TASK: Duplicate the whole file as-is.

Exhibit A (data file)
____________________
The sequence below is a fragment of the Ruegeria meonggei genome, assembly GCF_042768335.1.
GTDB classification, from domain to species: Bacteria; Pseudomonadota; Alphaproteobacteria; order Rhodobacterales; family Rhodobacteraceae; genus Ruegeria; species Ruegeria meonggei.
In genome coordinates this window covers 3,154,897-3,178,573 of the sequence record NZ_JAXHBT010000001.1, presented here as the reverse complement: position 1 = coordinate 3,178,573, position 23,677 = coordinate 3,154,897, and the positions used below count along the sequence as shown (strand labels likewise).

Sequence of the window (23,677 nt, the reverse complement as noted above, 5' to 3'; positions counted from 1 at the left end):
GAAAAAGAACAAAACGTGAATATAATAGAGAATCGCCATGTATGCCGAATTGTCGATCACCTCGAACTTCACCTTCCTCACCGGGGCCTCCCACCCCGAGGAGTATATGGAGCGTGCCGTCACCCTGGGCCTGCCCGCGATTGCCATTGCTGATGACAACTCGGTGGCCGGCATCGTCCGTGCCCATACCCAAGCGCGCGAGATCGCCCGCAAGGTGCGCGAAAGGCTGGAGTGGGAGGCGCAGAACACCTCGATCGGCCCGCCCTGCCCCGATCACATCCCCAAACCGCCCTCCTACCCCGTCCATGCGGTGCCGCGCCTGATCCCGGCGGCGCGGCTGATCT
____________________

The sequence below is a fragment of the Ruegeria meonggei genome, assembly GCF_042768335.1.
GTDB classification, from domain to species: Bacteria; Pseudomonadota; Alphaproteobacteria; order Rhodobacterales; family Rhodobacteraceae; genus Ruegeria; species Ruegeria meonggei.
In genome coordinates this window covers 3,154,897-3,178,573 of the sequence record NZ_JAXHBT010000001.1, presented here as the reverse complement: position 1 = coordinate 3,178,573, position 23,677 = coordinate 3,154,897, and the positions used below count along the sequence as shown (strand labels likewise).

Sequence of the window (23,677 nt, the reverse complement as noted above, 5' to 3'; positions counted from 1 at the left end):
GAAAAAGAACAAAACGTGAATATAATAGAGAATCGCCATGTATGCCGAATTGTCGATCACCTCGAACTTCACCTTCCTCACCGGGGCCTCCCACCCCGAGGAGTATATGGAGCGTGCCGTCACCCTGGGCCTGCCCGCGATTGCCATTGCTGATGACAACTCGGTGGCCGGCATCGTCCGTGCCCATACCCAAGCGCGCGAGATCGCCCGCAAGGTGCGCGAAAGGCTGGAGTGGGAGGCGCAGAACACCTCGATCGGCCCGCCCTGCCCCGATCACATCCCCAAACCGCCCTCCTACCCCGTCCATGCGGTGCCGCGCCTGATCCCGGCGGCGCGGCTGATCT